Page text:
"I don’t know of any other oil company that has pledged to be carbon-neutral, including the burning of their products,” says Rob Jackson about Spanish oil giant Repsol SA announcing their ambitious reduction efforts. “That is quite remarkable.”
"It's hard to view slower growth as good news. But nonetheless, compared to last year and 2017 the growth rate was down substantially. What we need is for emissions to decline, not to rise slowly," says Rob Jackson.
"The two places where renewables and natural gas are both displacing coal are here in the United States and in Europe," Rob Jackson says. But elsewhere around the world, "most of the new gas being burned isn't replacing coal – it's providing new energy for people."
“Even without knowing what the current level of greenhouse gas concentrations would be, the climate models predicted the evolution of global temperature quite well,” says Noah Diffenbaugh. “We have one planet Earth, so we can’t conduct controlled experiments on the actual climate system."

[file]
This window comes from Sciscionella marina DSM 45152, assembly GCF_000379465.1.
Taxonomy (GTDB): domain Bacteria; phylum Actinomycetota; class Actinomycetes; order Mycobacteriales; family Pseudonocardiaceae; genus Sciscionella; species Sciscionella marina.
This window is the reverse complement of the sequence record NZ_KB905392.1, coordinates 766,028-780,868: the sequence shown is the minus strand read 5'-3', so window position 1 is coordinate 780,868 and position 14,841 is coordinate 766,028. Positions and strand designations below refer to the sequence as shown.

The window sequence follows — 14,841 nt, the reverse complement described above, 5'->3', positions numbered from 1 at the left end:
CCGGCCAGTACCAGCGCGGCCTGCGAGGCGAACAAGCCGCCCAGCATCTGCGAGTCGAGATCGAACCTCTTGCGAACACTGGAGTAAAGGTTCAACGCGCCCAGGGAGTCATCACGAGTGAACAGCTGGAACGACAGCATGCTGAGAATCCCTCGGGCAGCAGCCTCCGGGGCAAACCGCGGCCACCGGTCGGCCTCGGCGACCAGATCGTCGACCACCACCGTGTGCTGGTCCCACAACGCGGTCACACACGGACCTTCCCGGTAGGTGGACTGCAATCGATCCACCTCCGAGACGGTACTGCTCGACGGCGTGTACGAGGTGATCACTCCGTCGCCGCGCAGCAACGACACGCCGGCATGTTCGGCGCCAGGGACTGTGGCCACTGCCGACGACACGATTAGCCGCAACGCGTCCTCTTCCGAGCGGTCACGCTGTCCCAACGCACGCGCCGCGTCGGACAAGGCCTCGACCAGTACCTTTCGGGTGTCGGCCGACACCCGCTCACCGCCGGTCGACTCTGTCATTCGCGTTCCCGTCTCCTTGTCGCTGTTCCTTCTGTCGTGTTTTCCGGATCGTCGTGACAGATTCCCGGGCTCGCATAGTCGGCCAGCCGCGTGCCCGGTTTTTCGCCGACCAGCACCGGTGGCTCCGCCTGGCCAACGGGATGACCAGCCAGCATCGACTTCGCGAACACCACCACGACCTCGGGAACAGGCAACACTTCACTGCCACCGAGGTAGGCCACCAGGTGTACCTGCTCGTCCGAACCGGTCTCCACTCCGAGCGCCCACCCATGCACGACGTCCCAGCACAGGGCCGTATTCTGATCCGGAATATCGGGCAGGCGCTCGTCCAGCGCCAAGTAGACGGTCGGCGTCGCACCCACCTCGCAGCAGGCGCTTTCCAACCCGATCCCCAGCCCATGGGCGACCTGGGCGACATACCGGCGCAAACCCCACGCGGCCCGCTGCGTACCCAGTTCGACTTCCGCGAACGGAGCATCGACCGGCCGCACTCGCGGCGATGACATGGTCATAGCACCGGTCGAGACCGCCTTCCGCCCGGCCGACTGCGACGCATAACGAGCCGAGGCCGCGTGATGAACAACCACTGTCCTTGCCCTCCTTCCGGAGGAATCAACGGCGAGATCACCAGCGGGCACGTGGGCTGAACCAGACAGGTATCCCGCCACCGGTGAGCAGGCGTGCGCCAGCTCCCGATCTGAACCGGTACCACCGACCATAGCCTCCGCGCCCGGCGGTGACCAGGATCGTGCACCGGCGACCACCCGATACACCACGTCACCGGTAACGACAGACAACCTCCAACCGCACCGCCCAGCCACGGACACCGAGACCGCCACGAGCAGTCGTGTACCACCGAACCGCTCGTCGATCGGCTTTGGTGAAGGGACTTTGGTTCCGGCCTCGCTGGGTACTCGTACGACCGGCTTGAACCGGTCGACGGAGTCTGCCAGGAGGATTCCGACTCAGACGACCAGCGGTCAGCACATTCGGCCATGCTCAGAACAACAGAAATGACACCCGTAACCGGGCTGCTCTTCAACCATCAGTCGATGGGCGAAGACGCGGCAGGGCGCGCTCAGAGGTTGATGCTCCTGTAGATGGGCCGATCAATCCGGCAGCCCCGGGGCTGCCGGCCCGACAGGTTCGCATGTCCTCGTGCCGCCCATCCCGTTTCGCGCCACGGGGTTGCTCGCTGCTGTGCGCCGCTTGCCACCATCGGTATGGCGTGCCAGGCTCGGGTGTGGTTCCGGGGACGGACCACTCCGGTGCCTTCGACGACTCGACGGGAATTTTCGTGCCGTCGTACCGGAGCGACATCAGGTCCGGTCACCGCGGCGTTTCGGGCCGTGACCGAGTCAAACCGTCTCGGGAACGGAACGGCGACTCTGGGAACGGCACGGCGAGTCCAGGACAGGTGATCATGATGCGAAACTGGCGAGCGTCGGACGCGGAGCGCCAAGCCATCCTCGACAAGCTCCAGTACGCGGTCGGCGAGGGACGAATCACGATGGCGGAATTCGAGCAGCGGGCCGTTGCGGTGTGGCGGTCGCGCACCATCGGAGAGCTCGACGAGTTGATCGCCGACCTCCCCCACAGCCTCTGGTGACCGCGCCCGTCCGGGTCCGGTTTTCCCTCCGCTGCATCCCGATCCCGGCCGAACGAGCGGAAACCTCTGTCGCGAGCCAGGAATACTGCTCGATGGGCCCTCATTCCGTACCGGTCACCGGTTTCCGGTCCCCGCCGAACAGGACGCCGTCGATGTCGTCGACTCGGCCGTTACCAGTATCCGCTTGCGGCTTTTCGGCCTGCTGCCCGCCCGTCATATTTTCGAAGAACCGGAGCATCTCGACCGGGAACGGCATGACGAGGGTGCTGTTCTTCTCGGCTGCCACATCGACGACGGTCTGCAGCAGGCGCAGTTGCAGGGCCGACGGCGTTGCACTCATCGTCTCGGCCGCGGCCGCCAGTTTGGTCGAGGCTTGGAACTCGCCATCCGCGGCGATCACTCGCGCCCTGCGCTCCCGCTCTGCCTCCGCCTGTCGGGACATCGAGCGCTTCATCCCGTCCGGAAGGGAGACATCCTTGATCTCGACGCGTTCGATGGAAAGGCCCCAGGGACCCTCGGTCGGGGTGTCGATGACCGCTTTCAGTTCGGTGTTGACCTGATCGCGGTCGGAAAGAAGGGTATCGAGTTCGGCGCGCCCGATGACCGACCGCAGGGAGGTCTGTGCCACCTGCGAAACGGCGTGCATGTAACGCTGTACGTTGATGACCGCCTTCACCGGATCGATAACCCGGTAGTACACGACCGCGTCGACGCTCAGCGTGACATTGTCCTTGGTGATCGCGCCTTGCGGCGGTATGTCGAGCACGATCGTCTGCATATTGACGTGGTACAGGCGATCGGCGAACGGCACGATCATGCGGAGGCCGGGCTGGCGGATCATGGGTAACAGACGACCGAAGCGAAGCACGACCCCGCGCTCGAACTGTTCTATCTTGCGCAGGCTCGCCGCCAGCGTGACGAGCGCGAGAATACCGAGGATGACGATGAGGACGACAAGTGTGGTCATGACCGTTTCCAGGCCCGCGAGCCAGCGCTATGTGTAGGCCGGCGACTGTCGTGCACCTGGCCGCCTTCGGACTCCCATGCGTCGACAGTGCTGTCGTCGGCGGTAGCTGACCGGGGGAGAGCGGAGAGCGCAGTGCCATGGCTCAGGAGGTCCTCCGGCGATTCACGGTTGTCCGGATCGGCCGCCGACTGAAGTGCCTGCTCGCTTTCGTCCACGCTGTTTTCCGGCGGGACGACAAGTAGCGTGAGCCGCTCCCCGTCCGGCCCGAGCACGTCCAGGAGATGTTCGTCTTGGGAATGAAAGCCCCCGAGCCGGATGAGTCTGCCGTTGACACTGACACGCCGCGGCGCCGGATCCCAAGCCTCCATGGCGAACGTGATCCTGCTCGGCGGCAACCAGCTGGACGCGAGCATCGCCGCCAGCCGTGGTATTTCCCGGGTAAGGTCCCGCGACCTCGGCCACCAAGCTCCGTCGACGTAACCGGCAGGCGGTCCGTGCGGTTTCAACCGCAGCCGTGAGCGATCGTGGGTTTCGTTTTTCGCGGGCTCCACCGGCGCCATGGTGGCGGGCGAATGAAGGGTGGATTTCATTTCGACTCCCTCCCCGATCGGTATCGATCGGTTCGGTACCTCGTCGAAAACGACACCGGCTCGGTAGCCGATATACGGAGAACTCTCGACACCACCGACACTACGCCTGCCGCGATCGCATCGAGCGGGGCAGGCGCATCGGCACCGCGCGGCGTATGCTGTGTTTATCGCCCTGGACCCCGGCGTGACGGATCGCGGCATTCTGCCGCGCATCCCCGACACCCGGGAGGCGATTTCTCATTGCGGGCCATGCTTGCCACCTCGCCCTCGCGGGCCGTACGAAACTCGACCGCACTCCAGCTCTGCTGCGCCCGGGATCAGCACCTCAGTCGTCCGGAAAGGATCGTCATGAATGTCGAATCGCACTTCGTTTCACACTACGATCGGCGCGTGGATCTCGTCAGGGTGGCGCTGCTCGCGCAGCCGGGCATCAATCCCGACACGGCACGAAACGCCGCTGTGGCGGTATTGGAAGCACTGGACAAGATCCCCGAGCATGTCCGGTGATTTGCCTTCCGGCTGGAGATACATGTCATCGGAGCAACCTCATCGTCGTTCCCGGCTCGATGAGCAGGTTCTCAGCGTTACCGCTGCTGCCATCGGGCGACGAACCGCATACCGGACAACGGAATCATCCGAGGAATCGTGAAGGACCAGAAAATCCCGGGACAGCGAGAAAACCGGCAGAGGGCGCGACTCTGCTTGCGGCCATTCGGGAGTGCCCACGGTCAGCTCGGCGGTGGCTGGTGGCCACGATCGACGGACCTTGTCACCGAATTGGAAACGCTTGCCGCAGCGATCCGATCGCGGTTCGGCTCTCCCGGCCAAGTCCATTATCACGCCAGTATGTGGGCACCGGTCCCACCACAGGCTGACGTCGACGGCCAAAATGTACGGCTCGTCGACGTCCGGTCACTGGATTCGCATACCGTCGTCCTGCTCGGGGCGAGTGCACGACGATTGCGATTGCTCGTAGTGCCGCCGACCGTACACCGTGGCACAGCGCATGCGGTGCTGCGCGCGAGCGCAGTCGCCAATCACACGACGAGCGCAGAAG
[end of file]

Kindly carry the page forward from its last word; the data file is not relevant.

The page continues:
The air above Earth – especially above California – might have way more methane in it than anyone thought. And that could be good news. "Most of the emissions come from a small fraction of sources,” says Stanford Earth's Adam Brandt.
“This idea that you can just be off the grid, we are hearing that more and more,” Sally Benson says about backup power sources. Under some circumstances, the systems may do more environmental harm than good.
As governments in California increasingly consider limiting new residential natural gas connections, it is important to question whether banning natural gas is an “antidote to climate change,” writes Anthony Kovscek.
“One of the ways to sort of insulate yourself better from public safety power shut-offs is to have some local storage so that you can segregate your electrical grid a little bit so that it’s more of a microgrid,” says Tony Kovscek.
Many experts believe recent disasters represent a new era — one in which major wildfires that threaten people and their homes are a regular fixture in our lives. Chris Field talks about how the scientific community is thinking about wildfires.
For more than two years President Donald Trump has talked about pulling out of the landmark Paris climate agreement. Rob Jackson, chair of the Global Carbon Project that tracks carbon emissions worldwide, speaks about this commitment.